Seemingly innocent marketing gimmicks deployed by global giants in the alcohol industry have profound and lasting effects that could be detrimental to our children. Our kids today are bombarded with promotional beer products when they attend sports events, watch television, or listen to the radio. Advertisements that sell alcoholic beverages by way of talking animals or scantily-clad women are unavoidable on billboards, newspaper stands and kiosks in most every city and kids are not immune to its message: that underage drinking is not only okay, it’s cool.
Two bills that would permit alcohol industry giants to entice young and new drinkers with clever promotional tools and products have made it to the Governor’s desk and deserve a veto. AB 1245 (Torrico) and AB 2293 (De Leon) will undermine carefully placed regulations that are critical to the safety of California’s youth.
Under the guise of allowing greater competition in the marketplace, these bills would not, in fact, level any playing field. Instead, they would increase the promotion, market share and profitability of primarily only two—Anheuser Busch and Diageo— manufacturing mega-conglomerates at the expense of the health and safety of California’s youth.
The author and sole supporter of AB 1245, Anheuser-Busch, argues that California’s economy is at a competitive disadvantage to other states that have higher or no limits on beer-related promotional giveaways. The bill seeks to raise the limit by 1,200%. Yet Anheuser-Busch, consistently sells more beer than any other manufacturer in the state. In 2007 alone, beer sales for Anheuser-Busch totaled $5 billion.
AB 1245 is a special interest bill that serves the interests of one global company over those of Californians, who are ironically the sole constituency legislators that were elected to serve. The “inconsequential” limit currently set on promotional items becomes very relevant when manufacturers hand out t-shirts, caps and coolers to bait new drinkers that may retail for upwards of $15, even if it costs them only $3 wholesale.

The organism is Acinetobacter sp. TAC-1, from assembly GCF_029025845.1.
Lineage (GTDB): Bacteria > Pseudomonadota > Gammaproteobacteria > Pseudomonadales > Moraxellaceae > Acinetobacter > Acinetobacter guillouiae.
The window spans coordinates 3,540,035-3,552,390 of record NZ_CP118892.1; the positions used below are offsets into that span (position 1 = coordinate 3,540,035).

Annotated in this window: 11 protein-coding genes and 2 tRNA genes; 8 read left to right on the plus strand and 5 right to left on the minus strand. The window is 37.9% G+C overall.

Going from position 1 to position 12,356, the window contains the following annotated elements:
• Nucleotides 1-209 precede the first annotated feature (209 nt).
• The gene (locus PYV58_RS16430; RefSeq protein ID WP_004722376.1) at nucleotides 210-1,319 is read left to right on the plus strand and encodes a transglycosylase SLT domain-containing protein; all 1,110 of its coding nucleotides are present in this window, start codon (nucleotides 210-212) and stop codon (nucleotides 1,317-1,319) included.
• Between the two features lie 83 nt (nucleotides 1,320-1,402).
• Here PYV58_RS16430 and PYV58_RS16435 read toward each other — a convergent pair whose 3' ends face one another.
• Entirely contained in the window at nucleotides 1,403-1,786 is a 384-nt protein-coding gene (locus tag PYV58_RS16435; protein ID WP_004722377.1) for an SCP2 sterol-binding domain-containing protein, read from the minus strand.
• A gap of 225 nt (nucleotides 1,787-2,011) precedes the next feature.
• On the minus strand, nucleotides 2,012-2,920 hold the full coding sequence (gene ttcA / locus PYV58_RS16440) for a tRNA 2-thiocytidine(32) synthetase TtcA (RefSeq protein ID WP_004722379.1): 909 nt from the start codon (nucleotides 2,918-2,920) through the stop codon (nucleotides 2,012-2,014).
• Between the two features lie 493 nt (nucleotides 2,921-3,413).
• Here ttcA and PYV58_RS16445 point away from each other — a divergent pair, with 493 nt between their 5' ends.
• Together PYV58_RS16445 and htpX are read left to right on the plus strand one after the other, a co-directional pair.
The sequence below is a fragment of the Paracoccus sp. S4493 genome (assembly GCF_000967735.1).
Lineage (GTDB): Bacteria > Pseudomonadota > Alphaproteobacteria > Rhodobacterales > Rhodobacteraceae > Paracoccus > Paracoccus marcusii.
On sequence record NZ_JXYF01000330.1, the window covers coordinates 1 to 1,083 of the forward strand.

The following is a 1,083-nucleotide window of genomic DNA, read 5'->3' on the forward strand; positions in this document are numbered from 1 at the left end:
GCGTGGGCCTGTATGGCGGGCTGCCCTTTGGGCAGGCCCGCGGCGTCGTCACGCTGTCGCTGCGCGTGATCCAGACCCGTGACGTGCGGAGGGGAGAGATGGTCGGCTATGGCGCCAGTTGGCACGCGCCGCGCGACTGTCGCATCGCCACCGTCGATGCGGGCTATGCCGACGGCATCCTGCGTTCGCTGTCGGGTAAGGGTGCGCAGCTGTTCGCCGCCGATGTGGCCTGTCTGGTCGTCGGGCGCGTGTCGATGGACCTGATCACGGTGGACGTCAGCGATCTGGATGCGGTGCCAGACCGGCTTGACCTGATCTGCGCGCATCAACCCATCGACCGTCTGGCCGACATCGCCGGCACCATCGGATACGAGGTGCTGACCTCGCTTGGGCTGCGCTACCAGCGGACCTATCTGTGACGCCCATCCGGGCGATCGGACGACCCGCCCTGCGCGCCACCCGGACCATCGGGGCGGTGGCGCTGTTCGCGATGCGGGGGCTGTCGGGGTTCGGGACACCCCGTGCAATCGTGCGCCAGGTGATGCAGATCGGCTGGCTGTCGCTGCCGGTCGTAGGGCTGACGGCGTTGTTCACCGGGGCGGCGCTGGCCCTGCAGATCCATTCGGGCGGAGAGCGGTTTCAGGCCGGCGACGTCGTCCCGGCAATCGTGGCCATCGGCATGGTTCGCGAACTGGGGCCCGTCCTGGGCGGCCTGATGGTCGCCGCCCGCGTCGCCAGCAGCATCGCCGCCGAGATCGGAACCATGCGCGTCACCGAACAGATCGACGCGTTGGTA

In addition to increasing the amount of money allowed to be spent on ‘swag’ to promote alcoholic products, another piece of legislation would also send a confusing message to youth about unabashed alcohol consumption. AB 2293 would allow large, alcohol company-sponsored private events to offer unlimited amounts of free alcohol to party attendees. A bill that does not limit the amount of free alcohol provided to party goers is an irresponsible piece of legislation.
AB 2293 is not only an example of the author’s disservice to Californians; it also would impose major fiscal impacts to cover annual oversight and enforcement for the California Department of Alcoholic Beverage Control, something we simply cannot afford in this multi-billion dollar budget deficit year.
If passed, AB 1245 and AB 2293 would impale the collective efforts of other legislators, community leaders, advocates and youth who have been working tirelessly to reduce the growing epidemic of binge drinking and other alcohol-related harms among California’s youth.
The Governor must veto both AB 1245 and AB 2293. Public health and safety must never take a back seat to increasing the market share and profits of irresponsible alcohol producers.
-Michael Scippa is the advocacy director for the Marin Institute, which monitors the alcohol industry